Times & Places

The Moon Room at the 1964 New York World's Fair

President Kennedy's mission in 1961 to reach the moon culminated in the successful voyage of the Apollo 11 spacecraft in 1969. The exploration of space and the efforts of the National Aeronautics Space Administration (NASA) to accomplish this objective exerted a powerful influence on the decade. This was formidably demonstrated in 1964 at the New York World's Fair, where the United States government had a Space Park with exhibits that included a full-scale model of the Saturn V rocket. The primary theme of the fair was Peace Through Understanding, but another that referred to space exploration was added: Man's achievements on a shrinking globe in an expanding universe. Walter Dorwin Teague's design for the fair's visual symbol, Journey to the Stars, which was rejected, reflected the latter. Ultimately, a huge 140-foot-high spherical steel armature, an open grid of meridians and parallels with superimposed shapes of the continents that was encircled by three rings representing the first man-made satellites launched into space, was chosen and named the Unisphere.

Although the American Craftsmen's Council did exhibit photographs of the work of five craftsmen, among them John Prip, International was the sole silverware manufacturer displaying its products at the fair. International's exhibit was installed in the Pavilion of American Interiors, a four-story building on the Avenue of Progress devoted exclusively to home furnishings. The dazzling Moon Room, inspired by the possibility of interplanetary space travel, was the highlight of International's exhibit. The focus of the display, designed by the New York firm of Ellen Lehman McCluskey, was the suspended table and floating chairs of clear plastic, which were bathed in lighting to suggest twinkling galaxies. The custom-made holloware for the Moon Room, almost all sterling silver, was the company's in-house tour de force. Robert J King, who started at International in 1962 after leaving Towle, where he had designed Contour, was the designer of the Celestial Centerpiece, a circle of six candleholders enclosing a brilliant silver "flowerburst" tipped with 133 spinel sapphires. King also designed a pair of tapered conical candlesticks with blue enamel trim and a pair of five-light candelabra with spherical elements to evoke the planets. The Nova tureen with matching spoon by Milton Gonshorek and the Venus water pitcher by Edward Buchko were displayed in wall niches. So, too, was the Lunar coffee service designed by Stuart Young (b. 1924) in an experimental three-sided form unique in American post-World War II industrial silver. Like Gorham's Cubic service by Erik Magnussen in the 1920s, the Lunar service was a showpiece prototype that was either too avant-garde or too expensive to put into mass production. Although the shape of the pouring vessels of the Lunar service may recall to some the triangular iced-water jug by Sigvard Bernadotte for Jensen, which was illustrated and listed erroneously as a coffeepot in the catalogue for the Design in Scandinavia exhibition in 1954, Young's design differed in significant ways. The elongated spout of his pot is an independent element; the spout of Bernadotte's jug is integral; the Lunar handle is angled and faceted; Bernadotte's handle is vertical and rounded; the Lunar has an angled and faceted finial; Bernadotte's jug has none; the Lunar has a recessed base, Bernadotte's piece has no base. Moreover, the edges of the triangular Lunar are crisp folds in contrast to the fluid curving edges of Bernadotte's jug.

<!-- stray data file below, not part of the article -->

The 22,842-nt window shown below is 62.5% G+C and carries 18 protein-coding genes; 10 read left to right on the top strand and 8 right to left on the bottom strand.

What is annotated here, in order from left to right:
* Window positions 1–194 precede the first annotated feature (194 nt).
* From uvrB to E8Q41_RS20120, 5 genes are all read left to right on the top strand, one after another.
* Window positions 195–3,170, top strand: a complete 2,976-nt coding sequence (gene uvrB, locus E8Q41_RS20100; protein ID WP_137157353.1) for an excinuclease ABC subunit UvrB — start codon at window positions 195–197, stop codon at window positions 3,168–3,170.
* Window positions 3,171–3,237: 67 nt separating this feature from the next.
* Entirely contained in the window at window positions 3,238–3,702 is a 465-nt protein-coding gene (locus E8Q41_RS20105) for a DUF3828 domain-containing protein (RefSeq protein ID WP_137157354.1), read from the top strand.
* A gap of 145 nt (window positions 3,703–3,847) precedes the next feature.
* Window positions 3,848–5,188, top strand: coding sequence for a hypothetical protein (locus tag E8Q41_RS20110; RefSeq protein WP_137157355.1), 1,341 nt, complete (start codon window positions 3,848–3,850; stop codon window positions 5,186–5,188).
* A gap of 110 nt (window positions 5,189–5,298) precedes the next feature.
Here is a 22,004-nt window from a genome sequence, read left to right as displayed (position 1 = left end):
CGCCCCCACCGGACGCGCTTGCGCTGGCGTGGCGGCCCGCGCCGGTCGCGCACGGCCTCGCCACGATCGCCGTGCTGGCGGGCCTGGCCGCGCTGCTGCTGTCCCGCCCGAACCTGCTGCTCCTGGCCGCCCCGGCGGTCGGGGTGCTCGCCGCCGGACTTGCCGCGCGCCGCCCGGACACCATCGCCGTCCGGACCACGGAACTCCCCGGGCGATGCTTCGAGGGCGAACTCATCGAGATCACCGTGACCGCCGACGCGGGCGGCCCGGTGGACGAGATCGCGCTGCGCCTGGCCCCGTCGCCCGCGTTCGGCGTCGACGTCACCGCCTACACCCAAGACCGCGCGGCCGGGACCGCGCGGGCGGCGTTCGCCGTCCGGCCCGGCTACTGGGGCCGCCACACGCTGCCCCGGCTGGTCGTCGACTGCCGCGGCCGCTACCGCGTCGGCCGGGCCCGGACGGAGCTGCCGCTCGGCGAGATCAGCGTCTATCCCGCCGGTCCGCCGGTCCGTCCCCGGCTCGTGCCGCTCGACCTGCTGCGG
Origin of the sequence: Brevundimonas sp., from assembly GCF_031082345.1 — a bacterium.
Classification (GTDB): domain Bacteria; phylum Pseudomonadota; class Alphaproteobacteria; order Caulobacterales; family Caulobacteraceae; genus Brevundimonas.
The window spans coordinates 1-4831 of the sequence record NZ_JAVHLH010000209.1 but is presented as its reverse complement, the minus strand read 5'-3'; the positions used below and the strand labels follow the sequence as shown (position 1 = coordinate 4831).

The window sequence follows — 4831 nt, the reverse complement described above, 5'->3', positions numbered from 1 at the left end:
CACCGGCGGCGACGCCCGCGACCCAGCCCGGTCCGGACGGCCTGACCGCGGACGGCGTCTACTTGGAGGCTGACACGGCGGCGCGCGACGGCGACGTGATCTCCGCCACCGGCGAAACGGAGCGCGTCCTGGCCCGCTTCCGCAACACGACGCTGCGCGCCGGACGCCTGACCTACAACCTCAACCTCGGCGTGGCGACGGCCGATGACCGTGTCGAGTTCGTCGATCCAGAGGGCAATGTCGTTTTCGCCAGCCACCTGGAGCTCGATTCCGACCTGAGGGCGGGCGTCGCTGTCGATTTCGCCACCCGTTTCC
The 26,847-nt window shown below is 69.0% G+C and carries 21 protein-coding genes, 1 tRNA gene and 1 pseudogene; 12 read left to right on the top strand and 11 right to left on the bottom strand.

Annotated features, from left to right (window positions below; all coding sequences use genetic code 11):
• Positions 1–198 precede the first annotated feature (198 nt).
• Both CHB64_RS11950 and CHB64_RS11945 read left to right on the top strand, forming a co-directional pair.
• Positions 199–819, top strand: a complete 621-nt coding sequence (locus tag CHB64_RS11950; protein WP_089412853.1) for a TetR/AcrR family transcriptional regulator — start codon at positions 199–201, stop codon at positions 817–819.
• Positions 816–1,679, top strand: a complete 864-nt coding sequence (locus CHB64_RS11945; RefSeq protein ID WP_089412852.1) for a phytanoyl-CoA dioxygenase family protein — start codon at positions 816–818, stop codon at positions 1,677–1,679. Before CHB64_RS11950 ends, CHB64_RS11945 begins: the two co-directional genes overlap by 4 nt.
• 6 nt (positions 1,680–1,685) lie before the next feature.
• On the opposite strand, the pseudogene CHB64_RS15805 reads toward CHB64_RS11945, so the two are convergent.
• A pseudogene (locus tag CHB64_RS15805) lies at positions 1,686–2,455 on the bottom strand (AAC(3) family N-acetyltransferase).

A more likely and important source of inspiration for the coffee set and other pieces in the Moon Room would have been the annual Sterling Today competitions sponsored by the Sterling Silversmiths Guild of America (a trade association of silver manufacturers founded in 1919). The competitions encouraged innovation by students and craftsman and recruited potential designers for the industry. Buchko, for example received an award in the first competition in 1957 and King received awards in 1957 and 1958. The carafe on the Moon Room table was, however, made independently by King in the early 1950s, but it fit the theme and was deemed an appropriate addition. No doubt, its voluptuous biomorphic shape was a factor. The Vision pattern, also designed earlier, was similarly selected as the Moon Room flatware. The designer of Vision was the metalsmith Ronald Hayes Pearson (1924-1996), a finalist in the 1960 International Design Competition for Sterling Silver Flatware, and the prototype was produced in 1961 by International. The name given to the pattern was indeed visionary and may have been inspired by Kennedy's vision that year of reaching the moon.

Excerpt from

Jewel Stern, Charles Venable and Kevin Tucker, ed. Modernism in American Silver: 20th Century Design. (New Haven: Yale University Press. 2005.) 264-267.

Fun Facts

In a 1964 advertisement for International Silver Co. in the New York Times reassured customers, "Another thing about our Moon Room. It lets those scientists know no matter what we'll be eating 20 years from today - even if it's little blue food pills - dinner will still be served on gleaming silver platters. By candlelight."